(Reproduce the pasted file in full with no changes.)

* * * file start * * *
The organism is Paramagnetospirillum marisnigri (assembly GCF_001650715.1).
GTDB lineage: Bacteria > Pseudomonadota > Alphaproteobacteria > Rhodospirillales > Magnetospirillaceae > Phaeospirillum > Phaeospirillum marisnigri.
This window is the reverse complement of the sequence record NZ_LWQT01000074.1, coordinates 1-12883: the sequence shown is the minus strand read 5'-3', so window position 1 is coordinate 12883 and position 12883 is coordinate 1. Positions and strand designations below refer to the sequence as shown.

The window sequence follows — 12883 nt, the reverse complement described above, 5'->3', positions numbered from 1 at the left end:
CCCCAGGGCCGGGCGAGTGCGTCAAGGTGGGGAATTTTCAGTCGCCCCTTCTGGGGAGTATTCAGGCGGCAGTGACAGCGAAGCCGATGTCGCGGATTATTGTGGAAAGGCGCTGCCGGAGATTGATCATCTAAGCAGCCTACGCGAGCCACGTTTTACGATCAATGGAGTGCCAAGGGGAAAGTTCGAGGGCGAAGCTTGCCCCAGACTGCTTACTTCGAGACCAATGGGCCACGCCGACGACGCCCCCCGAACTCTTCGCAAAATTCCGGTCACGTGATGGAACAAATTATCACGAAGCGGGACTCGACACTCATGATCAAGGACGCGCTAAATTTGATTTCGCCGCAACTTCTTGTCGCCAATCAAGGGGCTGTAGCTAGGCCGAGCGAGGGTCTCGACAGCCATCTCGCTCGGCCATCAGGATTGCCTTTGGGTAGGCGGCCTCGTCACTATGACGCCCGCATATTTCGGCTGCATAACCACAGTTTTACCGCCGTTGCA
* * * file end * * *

The organism is Paramagnetospirillum marisnigri (assembly GCF_001650715.1).
GTDB lineage: Bacteria > Pseudomonadota > Alphaproteobacteria > Rhodospirillales > Magnetospirillaceae > Phaeospirillum > Phaeospirillum marisnigri.
This window is the reverse complement of the sequence record NZ_LWQT01000074.1, coordinates 1-12883: the sequence shown is the minus strand read 5'-3', so window position 1 is coordinate 12883 and position 12883 is coordinate 1. Positions and strand designations below refer to the sequence as shown.

The window sequence follows — 12883 nt, the reverse complement described above, 5'->3', positions numbered from 1 at the left end:
CCCCAGGGCCGGGCGAGTGCGTCAAGGTGGGGAATTTTCAGTCGCCCCTTCTGGGGAGTATTCAGGCGGCAGTGACAGCGAAGCCGATGTCGCGGATTATTGTGGAAAGGCGCTGCCGGAGATTGATCATCTAAGCAGCCTACGCGAGCCACGTTTTACGATCAATGGAGTGCCAAGGGGAAAGTTCGAGGGCGAAGCTTGCCCCAGACTGCTTACTTCGAGACCAATGGGCCACGCCGACGACGCCCCCCGAACTCTTCGCAAAATTCCGGTCACGTGATGGAACAAATTATCACGAAGCGGGACTCGACACTCATGATCAAGGACGCGCTAAATTTGATTTCGCCGCAACTTCTTGTCGCCAATCAAGGGGCTGTAGCTAGGCCGAGCGAGGGTCTCGACAGCCATCTCGCTCGGCCATCAGGATTGCCTTTGGGTAGGCGGCCTCGTCACTATGACGCCCGCATATTTCGGCTGCATAACCACAGTTTTACCGCCGTTGCA